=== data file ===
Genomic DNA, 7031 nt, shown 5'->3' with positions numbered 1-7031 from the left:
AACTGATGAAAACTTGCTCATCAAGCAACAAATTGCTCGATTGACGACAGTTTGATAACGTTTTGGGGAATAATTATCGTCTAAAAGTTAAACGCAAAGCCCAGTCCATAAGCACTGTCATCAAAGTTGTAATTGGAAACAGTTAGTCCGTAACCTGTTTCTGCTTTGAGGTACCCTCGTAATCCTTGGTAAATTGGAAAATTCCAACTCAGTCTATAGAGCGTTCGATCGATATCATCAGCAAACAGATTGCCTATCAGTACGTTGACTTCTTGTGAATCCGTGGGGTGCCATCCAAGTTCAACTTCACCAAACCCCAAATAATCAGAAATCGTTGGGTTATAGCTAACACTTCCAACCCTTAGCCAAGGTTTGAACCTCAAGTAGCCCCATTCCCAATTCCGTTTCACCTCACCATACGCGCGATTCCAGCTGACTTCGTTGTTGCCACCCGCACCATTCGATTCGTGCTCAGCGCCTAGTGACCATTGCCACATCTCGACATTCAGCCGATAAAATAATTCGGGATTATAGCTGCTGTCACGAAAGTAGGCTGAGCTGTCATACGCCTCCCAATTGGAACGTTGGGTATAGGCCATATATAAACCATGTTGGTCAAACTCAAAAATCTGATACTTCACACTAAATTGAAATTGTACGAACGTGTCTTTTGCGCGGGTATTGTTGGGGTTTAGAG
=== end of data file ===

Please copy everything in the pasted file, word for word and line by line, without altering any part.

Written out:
Genomic DNA, 7031 nt, shown 5'->3' with positions numbered 1-7031 from the left:
AACTGATGAAAACTTGCTCATCAAGCAACAAATTGCTCGATTGACGACAGTTTGATAACGTTTTGGGGAATAATTATCGTCTAAAAGTTAAACGCAAAGCCCAGTCCATAAGCACTGTCATCAAAGTTGTAATTGGAAACAGTTAGTCCGTAACCTGTTTCTGCTTTGAGGTACCCTCGTAATCCTTGGTAAATTGGAAAATTCCAACTCAGTCTATAGAGCGTTCGATCGATATCATCAGCAAACAGATTGCCTATCAGTACGTTGACTTCTTGTGAATCCGTGGGGTGCCATCCAAGTTCAACTTCACCAAACCCCAAATAATCAGAAATCGTTGGGTTATAGCTAACACTTCCAACCCTTAGCCAAGGTTTGAACCTCAAGTAGCCCCATTCCCAATTCCGTTTCACCTCACCATACGCGCGATTCCAGCTGACTTCGTTGTTGCCACCCGCACCATTCGATTCGTGCTCAGCGCCTAGTGACCATTGCCACATCTCGACATTCAGCCGATAAAATAATTCGGGATTATAGCTGCTGTCACGAAAGTAGGCTGAGCTGTCATACGCCTCCCAATTGGAACGTTGGGTATAGGCCATATATAAACCATGTTGGTCAAACTCAAAAATCTGATACTTCACACTAAATTGAAATTGTACGAACGTGTCTTTTGCGCGGGTATTGTTGGGGTTTAGAG